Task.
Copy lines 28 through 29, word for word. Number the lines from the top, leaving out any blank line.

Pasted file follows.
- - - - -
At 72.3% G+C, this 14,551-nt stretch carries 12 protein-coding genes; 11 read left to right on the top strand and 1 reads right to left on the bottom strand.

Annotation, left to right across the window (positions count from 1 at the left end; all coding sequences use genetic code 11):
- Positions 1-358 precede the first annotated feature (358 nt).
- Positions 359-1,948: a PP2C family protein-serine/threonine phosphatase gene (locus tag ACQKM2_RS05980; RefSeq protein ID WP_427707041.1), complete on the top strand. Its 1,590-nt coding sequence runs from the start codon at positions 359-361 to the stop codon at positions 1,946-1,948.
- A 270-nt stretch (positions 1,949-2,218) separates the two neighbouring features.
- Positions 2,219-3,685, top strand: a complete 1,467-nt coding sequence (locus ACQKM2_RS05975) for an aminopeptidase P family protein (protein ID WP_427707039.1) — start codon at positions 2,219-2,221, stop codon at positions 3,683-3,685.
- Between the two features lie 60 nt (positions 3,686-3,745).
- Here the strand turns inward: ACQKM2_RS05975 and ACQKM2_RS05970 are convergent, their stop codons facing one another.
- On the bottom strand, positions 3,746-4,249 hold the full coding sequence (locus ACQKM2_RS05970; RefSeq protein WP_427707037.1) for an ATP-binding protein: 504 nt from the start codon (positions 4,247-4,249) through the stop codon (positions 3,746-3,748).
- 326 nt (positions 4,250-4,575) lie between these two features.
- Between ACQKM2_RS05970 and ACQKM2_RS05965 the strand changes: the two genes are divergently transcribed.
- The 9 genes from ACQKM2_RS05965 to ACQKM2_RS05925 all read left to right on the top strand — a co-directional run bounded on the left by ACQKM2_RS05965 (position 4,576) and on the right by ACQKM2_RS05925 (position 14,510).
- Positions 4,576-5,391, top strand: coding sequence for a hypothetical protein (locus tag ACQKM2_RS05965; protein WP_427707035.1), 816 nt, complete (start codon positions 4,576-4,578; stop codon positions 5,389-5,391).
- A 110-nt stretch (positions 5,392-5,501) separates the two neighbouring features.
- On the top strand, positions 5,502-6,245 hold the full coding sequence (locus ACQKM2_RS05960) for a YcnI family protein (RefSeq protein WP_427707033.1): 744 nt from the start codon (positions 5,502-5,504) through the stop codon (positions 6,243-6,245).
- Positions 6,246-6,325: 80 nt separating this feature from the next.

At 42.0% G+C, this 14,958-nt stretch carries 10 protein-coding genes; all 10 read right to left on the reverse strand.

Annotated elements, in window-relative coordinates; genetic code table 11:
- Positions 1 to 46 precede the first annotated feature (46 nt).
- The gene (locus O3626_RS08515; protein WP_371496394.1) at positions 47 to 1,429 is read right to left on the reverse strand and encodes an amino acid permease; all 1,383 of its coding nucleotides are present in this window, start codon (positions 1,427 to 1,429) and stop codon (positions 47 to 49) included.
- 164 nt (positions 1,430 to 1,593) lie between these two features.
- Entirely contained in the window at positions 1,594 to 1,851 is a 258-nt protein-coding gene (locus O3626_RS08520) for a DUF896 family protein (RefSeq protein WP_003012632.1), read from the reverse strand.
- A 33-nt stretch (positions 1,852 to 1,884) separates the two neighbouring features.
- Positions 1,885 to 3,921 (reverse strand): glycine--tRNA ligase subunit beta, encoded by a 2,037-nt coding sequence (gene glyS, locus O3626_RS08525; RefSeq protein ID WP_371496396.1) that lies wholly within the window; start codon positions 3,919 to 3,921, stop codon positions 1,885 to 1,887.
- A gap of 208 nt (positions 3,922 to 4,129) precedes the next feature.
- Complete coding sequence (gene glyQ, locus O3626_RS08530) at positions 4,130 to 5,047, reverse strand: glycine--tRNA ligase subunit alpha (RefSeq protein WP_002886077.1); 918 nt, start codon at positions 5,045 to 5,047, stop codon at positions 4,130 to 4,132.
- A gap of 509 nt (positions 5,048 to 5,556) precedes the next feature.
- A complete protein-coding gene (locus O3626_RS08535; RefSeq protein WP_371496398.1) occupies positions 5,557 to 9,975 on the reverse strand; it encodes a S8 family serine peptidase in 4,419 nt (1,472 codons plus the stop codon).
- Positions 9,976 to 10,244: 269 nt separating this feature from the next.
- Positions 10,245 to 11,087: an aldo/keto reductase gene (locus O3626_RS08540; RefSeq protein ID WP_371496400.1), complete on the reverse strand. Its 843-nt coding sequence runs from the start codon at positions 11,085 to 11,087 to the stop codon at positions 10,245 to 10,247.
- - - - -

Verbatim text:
- A complete protein-coding gene (locus O3626_RS08535; RefSeq protein WP_371496398.1) occupies positions 5,557 to 9,975 on the reverse strand; it encodes a S8 family serine peptidase in 4,419 nt (1,472 codons plus the stop codon).
- Positions 9,976 to 10,244: 269 nt separating this feature from the next.